The business continuity plan included a strategy that automatically forwarded incoming calls to another facility outside the U.S. and also provided connectivity to its back-up technology center. When the blackout hit, the business continuity plan worked exactly as tested. Phones were switched, systems were accessible and, best of all, customers never knew the difference. The company was actually more prepared than many of its customers who failed to provide similar capabilities and had to cease trading.

The combination of risk management and business continuity provides the level of resiliency that most organizations must achieve in light of the uncertainty that exists today. The blend will reduce uncertainty and promote a more stable operating environment.

New Year, New Natural Disaster Emergency Plans

Along with January renewals and analyzing whether existing policies offer sufficient coverage, the new year is a perfect reminder to review company-wide emergency plans. While 2013 may have been a relatively light year for catastrophe losses, there’s no reason to assume 2014 will be, too.

Check out this infographic from Boston University’s Masters in Specialty Management program for a jump-start on identifying the risks of natural disaster and updating plans for how to handle any emergency:

Survive a Natural Disaster

 

Disaster Losses Down From 2012

Windstorm Xaver: Model shows a large area of high winds in the lower atmosphere pushing waters of the North Sea into the coasts around western Europe. Courtesy WeatherBELL Analytics.

Natural catastrophes and man-made disasters worldwide reached $44 billion in insured losses in 2013—down from $81 billion in 2012, according to a Sigma preliminary report by Swiss Re.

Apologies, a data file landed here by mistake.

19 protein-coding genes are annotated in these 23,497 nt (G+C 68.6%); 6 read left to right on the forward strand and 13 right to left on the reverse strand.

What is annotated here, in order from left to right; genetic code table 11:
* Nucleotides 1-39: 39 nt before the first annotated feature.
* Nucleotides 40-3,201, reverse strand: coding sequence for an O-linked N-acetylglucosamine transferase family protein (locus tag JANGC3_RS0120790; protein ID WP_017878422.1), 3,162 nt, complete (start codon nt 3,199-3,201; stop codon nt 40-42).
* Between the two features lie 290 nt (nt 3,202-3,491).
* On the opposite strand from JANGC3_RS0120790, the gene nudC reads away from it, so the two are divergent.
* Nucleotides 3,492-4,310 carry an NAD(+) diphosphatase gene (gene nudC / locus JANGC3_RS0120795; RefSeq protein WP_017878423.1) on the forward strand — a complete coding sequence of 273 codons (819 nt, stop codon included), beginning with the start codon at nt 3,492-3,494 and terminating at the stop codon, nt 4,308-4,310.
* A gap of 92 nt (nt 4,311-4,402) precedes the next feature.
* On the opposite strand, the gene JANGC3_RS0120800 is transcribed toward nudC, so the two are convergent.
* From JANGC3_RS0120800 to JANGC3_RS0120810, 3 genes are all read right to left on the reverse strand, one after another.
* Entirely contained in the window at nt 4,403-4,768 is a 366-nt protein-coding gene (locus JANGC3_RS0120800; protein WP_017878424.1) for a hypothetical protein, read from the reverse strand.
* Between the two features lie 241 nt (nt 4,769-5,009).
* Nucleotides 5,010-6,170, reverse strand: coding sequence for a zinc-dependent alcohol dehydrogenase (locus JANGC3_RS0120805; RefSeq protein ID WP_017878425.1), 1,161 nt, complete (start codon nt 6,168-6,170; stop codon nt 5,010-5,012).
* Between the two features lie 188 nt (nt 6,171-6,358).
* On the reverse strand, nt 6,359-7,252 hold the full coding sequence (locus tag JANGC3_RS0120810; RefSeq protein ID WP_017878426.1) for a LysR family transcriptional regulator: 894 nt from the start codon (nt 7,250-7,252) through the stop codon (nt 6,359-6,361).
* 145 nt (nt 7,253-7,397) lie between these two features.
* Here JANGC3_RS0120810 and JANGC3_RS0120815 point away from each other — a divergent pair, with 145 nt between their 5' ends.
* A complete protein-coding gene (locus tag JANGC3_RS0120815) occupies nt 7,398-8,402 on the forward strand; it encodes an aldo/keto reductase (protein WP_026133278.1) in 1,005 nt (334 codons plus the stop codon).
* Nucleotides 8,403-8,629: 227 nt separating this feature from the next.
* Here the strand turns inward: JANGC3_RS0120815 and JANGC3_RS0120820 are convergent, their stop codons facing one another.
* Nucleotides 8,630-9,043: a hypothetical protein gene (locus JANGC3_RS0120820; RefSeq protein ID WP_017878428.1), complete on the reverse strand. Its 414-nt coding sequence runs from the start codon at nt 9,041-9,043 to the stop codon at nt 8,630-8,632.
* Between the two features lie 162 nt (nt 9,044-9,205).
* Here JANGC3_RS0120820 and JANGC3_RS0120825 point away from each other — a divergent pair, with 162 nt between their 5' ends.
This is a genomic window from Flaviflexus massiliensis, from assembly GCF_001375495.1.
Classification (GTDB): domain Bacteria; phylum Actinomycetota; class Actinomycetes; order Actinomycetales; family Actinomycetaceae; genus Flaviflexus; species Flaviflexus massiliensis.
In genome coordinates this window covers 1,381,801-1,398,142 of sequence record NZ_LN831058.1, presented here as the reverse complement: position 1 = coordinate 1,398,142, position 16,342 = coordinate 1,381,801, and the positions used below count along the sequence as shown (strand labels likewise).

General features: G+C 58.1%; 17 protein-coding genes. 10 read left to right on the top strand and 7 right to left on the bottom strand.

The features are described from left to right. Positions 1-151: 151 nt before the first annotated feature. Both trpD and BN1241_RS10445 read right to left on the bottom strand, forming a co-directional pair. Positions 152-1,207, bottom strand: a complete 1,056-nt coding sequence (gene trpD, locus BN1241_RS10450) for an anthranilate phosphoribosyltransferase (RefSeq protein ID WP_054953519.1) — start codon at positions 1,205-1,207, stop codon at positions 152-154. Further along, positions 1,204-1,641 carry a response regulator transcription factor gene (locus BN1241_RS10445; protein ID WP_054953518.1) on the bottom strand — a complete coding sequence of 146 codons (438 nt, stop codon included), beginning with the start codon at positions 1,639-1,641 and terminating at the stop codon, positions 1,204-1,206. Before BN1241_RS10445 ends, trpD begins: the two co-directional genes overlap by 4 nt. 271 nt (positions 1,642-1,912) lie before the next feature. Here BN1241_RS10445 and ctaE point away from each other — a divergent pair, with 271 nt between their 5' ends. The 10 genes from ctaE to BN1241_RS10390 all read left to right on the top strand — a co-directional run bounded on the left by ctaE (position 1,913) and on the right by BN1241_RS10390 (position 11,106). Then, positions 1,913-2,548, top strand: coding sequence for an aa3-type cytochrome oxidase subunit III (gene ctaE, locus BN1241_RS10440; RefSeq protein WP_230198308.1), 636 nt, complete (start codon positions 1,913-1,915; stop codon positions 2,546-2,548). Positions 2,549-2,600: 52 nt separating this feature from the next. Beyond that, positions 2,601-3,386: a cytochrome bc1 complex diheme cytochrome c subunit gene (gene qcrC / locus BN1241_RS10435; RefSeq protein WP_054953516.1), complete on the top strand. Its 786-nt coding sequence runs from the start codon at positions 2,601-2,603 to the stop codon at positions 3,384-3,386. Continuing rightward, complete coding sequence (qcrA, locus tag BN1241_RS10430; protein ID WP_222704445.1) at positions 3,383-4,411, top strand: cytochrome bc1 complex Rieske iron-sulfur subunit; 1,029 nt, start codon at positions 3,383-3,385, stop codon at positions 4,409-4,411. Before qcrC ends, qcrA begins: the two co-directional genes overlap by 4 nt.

The study found that total economic losses from disasters in 2013 totaled $130 billion and 25,000 lives were lost. Hurricane Haiyan alone, which hit the Philippines in November with record-breaking winds, claimed more than 7,000 lives. In 2012 total economic losses were $196 billion and 14,000 lives were lost.

Flooding in central and Eastern Europe in June 2013 created overall losses of $18 billion, with insured losses estimated at $4 billion, according to the report.

In the United States, severe spring and autumn weather spawned thunderstorms and deadly tornadoes. While this caused devastation of personal and commercial properties and heavy losses to the insurance industry, the 2013 North Atlantic hurricane season proved to be benign, the report found.

Alberta, Canada in June experienced flooding caused by heavy rains. Insured losses were about $2 billion—the highest ever recorded in the country for any disaster.

The most costly insured catastrophe losses in 2013

Date Insured losses
(US $B)
Economic losses
(US $B)
Event Country
1 June 4.1 18.0 Floods Germany, Czech Republic
2 July 3.4 3.8 Hailstorm Andreas Germany, France
3 June 1.9 4.8 Floods Canada
4 May 1.8 3.2 Severe thunderstorms, tornadoes US
5 March 1.6 2.2 Thunderstorms, tornadoes, hail US
6 May 1.4 2.0 Severe thunderstorms, tornadoes, large hail US
7 October 1.4 2.7 Windstorm Christian Germany, Denmark
8 April 1.1 1.6 Snow storm, ice, tornadoes, heavy rains US
9 December 1.0 1.4 Windstorm Xaver UK, Denmark
10 January 1.0 1.5 Floods caused by Cyclone Oswald Australia

Swiss Re Sigma preliminary estimates